The McKinley Presidential Library & Museum – The Tomb of William McKinley, the 25th President, and commander and chief during the Spanish-American War. Next to the tomb is the Library and Museum which house exhibits on the natural world, Stark County, and the life of the president. See our review here. 

Great American Ballpark


100 Joe Nuxhall Way,

Cincinnati, OH 45202

http://cincinnati.reds.mlb.com/cin/ballpark/

Today, April 3, 2017, the Cincinnati Reds play the Philadelphia Phillies at home. This will be the first game of the 2017 season. While the Reds had a less than stellar 2016 season, fans entering Great American Ballpark today will be entering with high hopes. They will also be entering the latest stadium in a series of stadiums that go all the way back to the first games of professional baseball.

Opened in 2003, and named after Great American Insurance headquartered nearby, the stadium is one of a string of attraction along the ever changing riverfront. It’s neighbors U.S. Bank Arena, National Underground Railroad Freedom Center, and Paul Brown Stadium all share the Central Riverfront Garage. The garage has plenty of parking for any game. The garage is very well organized with signs telling which structure is nearest and every exit has a street map telling what section it is and how to get back to it.

The stadium itself is surrounded by an open concourse with a gift shop and Hall of Fame Museum on one side and amazing views of the river on the other. Once inside the main gate fans will find a large open hallway with shopping on the left and a kids area on the right.  The layout is simple and circular. Walking in one direction will take a fan all the way around the park and back to where they started. This is a great way to get exercise during the game, but does not offer 360 degree views of the field like Fifth Third Field or other smaller venues.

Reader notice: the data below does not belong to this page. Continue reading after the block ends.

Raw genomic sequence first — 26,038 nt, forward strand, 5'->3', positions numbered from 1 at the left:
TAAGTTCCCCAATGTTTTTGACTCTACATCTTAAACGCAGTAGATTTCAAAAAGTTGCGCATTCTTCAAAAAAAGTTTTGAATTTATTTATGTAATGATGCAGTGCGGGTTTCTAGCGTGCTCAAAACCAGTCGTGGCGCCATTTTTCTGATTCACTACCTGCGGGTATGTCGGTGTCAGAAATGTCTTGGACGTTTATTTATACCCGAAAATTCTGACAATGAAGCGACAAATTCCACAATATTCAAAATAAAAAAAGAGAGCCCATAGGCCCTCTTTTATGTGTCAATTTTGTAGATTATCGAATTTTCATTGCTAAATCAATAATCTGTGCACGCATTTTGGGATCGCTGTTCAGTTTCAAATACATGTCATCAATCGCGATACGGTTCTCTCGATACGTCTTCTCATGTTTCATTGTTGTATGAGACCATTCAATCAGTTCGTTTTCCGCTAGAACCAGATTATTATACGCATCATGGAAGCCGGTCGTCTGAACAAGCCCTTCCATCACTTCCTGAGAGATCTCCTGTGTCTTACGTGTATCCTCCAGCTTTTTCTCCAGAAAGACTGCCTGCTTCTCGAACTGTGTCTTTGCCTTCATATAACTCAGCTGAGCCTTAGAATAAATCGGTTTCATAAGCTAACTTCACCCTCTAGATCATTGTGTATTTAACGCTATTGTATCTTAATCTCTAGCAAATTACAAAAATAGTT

The shopping inside the park is good, but the main gift shop is right outside the entrance and connected to the Reds Hall of Fame Museum. Inside the park smaller shops are spread through out with plenty of opportunities to pick up a hat or shirt. There is even a shop selling game used items, such as balls and bases.

Food is abundant at Great American. Most of the traditional ballpark fare is sold at concessions stand ringing the park. Some local items, like chili and goetta, are sold at specialty stands. Fancier sit down bars and restaurants are available too. A market near the entrance sells fresh fruit and bottled drinks. Almost any dish a fan might want is available. While the prices are ballpark prices the portions are huge and one dish will fill a person up. The value is the same as most any restaurant but the unique variety and locale make a meal a must.

Great American Ballpark,The National Steamboat Memorial, and BB Riverboats Docks

The overall theme of the stadium seems to be a river dock during the age of steamboats ( and baseball). The venue can be light on the theming in some places, it makes up for it in others.  Between the two scoreboards is a multilevel bar and patio in the shape of a steamboat. The paddle wheel of the boat is the National Steamboat Memorial located across the street. The smoke stacks billow steam for every Reds home run and fill the sky with steam and fireworks after a win. From certain seats working steamboats can even be seen giving passengers rides up and down the river. Fans will have a hard time forgetting that Cincinnati was once queen of the Ohio river and that steamboats made this possible.

With all that is available downtown Great American will be a highlight to an over filled day of fun for any fan, even if the team is having an off year.

Jungle Jim’s: Updated!

Original Post: Jungle Jim’s

The Original Jungle Jim’s is still as Jungley and Jimmy as ever. The food and craziness inside is still as mind blowing as ever. The outside has expanded to include a mini mall with a few restaurants and stores. While they are nothing too unique they help to enhance the overall experience.

NEW Location added:
4450 Eastgate South Drive
Cincinnati, OH 45245

The NEW and exciting update to the Jungle Jim’s franchise is the location on the other side of Cincinnati in Eastgate. The new store is even more zany than the original location. This one doesn’t just have a store map, but almost requires one. The large aisle that runs through out is great for getting from the front door to the registers, but is not so helpful if one goes down a smaller aisle and reconnects to it at some other point. Of course this being Jungle Jim’s, half the fun is getting lost in the endless selection.

The attractions from the original store are included in the new one. Sometimes they are even beefed up, such as in the candy section and honey sections. It seems as if the company knew what made the original a hit and simply expanded on it. The “Hot Sauce and Fiery Food” section is almost 3x as large. Candy section is twice as large. Aisles are now large enough for two lanes of cart traffic.